I’ve been investigating home security systems, but almost all seem to have their own set of issues. Several of the companies with DIY home security were crowd funded and appear to have limited financial backing. Smart Things is appealing because of it’s flexibility, the availability of devices from various vendors and the appearance of financial resources through Samsung. When I boil all the pros and cons of each vendor, Smart Things is the one I would pick first. The catch is that it doesn’t appear to work reliably. That’s a big problem for a security system.
The problems with the Smart Things system reported here plus poor feedback from the Apple App store put the brakes on any purchase for me at this time. With any product there are going to be unique problems, but it seems that there are many wide spread issues, not just individual misunderstandings or unique warranty failures. Is there anyone that is happy with the way their Smart Things system is operating with the current V2 hub and current app?
I assume that both hub software as well as the apps are updated regularly. From the threads I’ve pursued many of the issues read like hub problems. If the issues are just software they should be fixable. On the other hand I would be more concerned if there is a fundamental hardware flaw or design dependency that becomes intractable to solve. Perhaps problems are arising due to varied home RF environments or intermittent internet.
I’m really hoping to see a new raft of comments on these threads saying the problems have been fixed, that it’s now safe to jump in. I would purchase Smart Things based on it’s described capabilities, but for now the execution seems seriously flawed. Do you see any signs that Smart Things reliability is on its way to improving ?
How is my read of the situation? Are my observations about the current state of Smart Things reliability off base?
Firstly, I love the concept of ST and the user community is awesome. Most users sincerely care about the platform and want to see it succeed. I use it for non-critical things like lighting and notifications. I have some security type stuff setup but I don’t count on it. I have several other backup systems I use for security. I view it more as a hobby than a necessity.
With that being said I don’t feel the platform is ready for anything that you would consider critical such as a stand alone security system. Time based events, notifications and other aspects of the system are not reliable. This, in my opinion, appears to be related to issues with the back end.
The other issue is with local processing. Only a few apps will run locally, even though they advertise this as a function of the V2 hub. Even with local processing if you change out the device type of any of the ‘things’ the app will no longer run locally and be reliant on the cloud. At least this is my understanding.
Finally, with limited local processing any events that would trigger an intrusion may not be triggered if your Internet connection is down. You would also not receive any notifications.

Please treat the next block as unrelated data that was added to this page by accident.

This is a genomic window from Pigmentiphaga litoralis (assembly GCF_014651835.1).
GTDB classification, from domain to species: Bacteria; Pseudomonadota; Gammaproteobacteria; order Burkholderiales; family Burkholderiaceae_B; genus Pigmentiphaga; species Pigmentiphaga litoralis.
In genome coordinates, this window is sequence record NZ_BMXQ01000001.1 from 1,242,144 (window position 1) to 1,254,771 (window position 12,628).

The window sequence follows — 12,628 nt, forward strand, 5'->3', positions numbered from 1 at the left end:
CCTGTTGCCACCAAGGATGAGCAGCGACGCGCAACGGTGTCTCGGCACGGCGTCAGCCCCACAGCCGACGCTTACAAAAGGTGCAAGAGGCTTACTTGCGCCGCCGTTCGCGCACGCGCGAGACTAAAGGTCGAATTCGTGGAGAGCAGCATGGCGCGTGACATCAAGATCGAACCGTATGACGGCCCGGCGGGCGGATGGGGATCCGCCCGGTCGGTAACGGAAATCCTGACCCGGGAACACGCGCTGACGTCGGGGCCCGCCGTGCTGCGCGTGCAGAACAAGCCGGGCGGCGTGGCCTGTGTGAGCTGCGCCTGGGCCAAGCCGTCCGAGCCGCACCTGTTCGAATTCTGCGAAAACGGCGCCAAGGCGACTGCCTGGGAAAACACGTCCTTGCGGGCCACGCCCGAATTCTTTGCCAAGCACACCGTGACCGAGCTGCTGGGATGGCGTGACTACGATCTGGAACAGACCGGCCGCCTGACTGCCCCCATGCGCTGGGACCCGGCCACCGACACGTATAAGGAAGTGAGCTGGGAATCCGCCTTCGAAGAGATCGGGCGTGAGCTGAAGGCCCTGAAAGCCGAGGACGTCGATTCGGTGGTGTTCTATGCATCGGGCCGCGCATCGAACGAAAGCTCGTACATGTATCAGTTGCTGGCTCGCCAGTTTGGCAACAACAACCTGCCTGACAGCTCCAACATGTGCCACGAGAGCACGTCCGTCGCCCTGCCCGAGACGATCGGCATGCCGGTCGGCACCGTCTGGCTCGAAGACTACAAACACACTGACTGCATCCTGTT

This is just my opinion and I’m sure others will disagree with my assessment. Good luck.
(ActionTiles.com co-founder Terry @ActionTiles; GitHub: @cosmicpuppy)
How about I say … there are signs, but they are too small to see? Or improvements are hard to see due to the noise of persistent problems and various steps backwards (even if those steps are temporary)?
SmartThings is an enigma – one of the few “super success stories” of Kickstarter and their first couple of years were incredible when considered in the light of their very lean business model. MVP (minimum viable product) is all the rage these days; usually the goal is to reach buyout or IPO. SmartThings got the former.
The big question is … why hasn’t the past year been a greater leap forward? Signs point to the “V2” (Hub V2 and mobile App V2) as being a major sandtrap. Why? Well… perhaps instead of being a determined focused leap forward, Hub V2 and App V2 (and related back-end cloud platform version changes, and UK market expansion, …) were rushed to release, and thus started the MVP cycle all over again.
Short answer: It probably won’t get steadily worse. So, yes, “Smart Things reliability is on its way to improving.”.
Thanks for your observation about the dependence of Smart Things operation on the back end processing. Local processing of events would be much more reliable. This is either a fatal design flaw or just an interim step that will be rectified by pushing more functionality down to the hub as there is more time to implement the functionality. I hope that there are sufficient resources in the V2 hub to allow more local processing to occur. Otherwise down the road we would be better served by a V3 hub with enough capability to handle local processing.
I am curious enough about Smart Things that it might be fun to follow as a hobby, but not to use as a primary security system that could miss events and drive the family and neighbors nuts. I hope that Smart Things has the engineering horsepower to make the right design changes so it could become a serious security system.
I think you have the timely perspective on ST. Dedicated security alarms also have their issues and I suggest multiple (at least 2) reporting channels. Cameras are also useful for confirmation which is important because most alarms are false alarms even for dedicated security systems.
Well I’m now 3 months in to smart things… during that time I was away out of the UK for a 4 week period. During that trip I had 2 miss fires of the security system. however due to the nature of the system I could see they were miss fires and not an actual intruder. up time for the 2 month period has been exceptional. the only outage I have experienced was 10mins today when I couldn’t access the system online or via phone. I guess they were messing around with stuff server end.
I have had a miss fire today as well due to the Presence sensor appearing to be “away” which triggered the alarm mode to away(armed). I also have bulbs that seem to be doing a reset and are on when I get up in the morning but that could be down to bad intermittent electrical in the house maybe.